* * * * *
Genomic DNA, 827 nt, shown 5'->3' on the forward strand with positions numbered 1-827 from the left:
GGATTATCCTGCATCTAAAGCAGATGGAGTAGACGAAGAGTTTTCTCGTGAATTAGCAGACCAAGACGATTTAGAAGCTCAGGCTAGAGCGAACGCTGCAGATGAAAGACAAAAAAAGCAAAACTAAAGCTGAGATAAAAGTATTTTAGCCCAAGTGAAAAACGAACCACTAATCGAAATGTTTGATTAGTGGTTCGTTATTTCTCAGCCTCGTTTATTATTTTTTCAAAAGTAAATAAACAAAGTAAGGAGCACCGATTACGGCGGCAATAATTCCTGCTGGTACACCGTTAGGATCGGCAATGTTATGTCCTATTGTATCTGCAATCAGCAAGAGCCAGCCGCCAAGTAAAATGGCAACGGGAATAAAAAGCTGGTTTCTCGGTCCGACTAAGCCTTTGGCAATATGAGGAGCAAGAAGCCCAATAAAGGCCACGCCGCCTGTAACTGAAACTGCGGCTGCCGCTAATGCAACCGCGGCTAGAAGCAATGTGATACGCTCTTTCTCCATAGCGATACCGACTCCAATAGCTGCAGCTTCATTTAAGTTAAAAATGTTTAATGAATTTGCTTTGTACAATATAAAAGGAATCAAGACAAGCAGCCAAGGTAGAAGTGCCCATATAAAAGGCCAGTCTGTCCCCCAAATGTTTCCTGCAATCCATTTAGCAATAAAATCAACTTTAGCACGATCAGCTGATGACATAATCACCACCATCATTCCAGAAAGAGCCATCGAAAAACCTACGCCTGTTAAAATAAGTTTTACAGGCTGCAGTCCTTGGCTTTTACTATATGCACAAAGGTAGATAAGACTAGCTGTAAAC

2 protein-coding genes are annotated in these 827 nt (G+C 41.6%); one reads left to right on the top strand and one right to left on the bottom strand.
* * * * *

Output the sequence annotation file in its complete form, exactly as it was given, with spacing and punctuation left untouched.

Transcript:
Genomic DNA, 827 nt, shown 5'->3' on the forward strand with positions numbered 1-827 from the left:
GGATTATCCTGCATCTAAAGCAGATGGAGTAGACGAAGAGTTTTCTCGTGAATTAGCAGACCAAGACGATTTAGAAGCTCAGGCTAGAGCGAACGCTGCAGATGAAAGACAAAAAAAGCAAAACTAAAGCTGAGATAAAAGTATTTTAGCCCAAGTGAAAAACGAACCACTAATCGAAATGTTTGATTAGTGGTTCGTTATTTCTCAGCCTCGTTTATTATTTTTTCAAAAGTAAATAAACAAAGTAAGGAGCACCGATTACGGCGGCAATAATTCCTGCTGGTACACCGTTAGGATCGGCAATGTTATGTCCTATTGTATCTGCAATCAGCAAGAGCCAGCCGCCAAGTAAAATGGCAACGGGAATAAAAAGCTGGTTTCTCGGTCCGACTAAGCCTTTGGCAATATGAGGAGCAAGAAGCCCAATAAAGGCCACGCCGCCTGTAACTGAAACTGCGGCTGCCGCTAATGCAACCGCGGCTAGAAGCAATGTGATACGCTCTTTCTCCATAGCGATACCGACTCCAATAGCTGCAGCTTCATTTAAGTTAAAAATGTTTAATGAATTTGCTTTGTACAATATAAAAGGAATCAAGACAAGCAGCCAAGGTAGAAGTGCCCATATAAAAGGCCAGTCTGTCCCCCAAATGTTTCCTGCAATCCATTTAGCAATAAAATCAACTTTAGCACGATCAGCTGATGACATAATCACCACCATCATTCCAGAAAGAGCCATCGAAAAACCTACGCCTGTTAAAATAAGTTTTACAGGCTGCAGTCCTTGGCTTTTACTATATGCACAAAGGTAGATAAGACTAGCTGTAAAC

2 protein-coding genes are annotated in these 827 nt (G+C 41.6%); one reads left to right on the top strand and one right to left on the bottom strand.